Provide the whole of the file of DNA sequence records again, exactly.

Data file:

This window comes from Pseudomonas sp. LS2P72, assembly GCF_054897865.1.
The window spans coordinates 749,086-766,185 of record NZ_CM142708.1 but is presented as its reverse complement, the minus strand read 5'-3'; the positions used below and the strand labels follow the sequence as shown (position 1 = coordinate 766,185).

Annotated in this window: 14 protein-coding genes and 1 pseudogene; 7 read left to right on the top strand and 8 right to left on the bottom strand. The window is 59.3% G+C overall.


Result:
This window comes from Pseudomonas sp. LS2P72, assembly GCF_054897865.1.
The window spans coordinates 749,086-766,185 of record NZ_CM142708.1 but is presented as its reverse complement, the minus strand read 5'-3'; the positions used below and the strand labels follow the sequence as shown (position 1 = coordinate 766,185).

Annotated in this window: 14 protein-coding genes and 1 pseudogene; 7 read left to right on the top strand and 8 right to left on the bottom strand. The window is 59.3% G+C overall.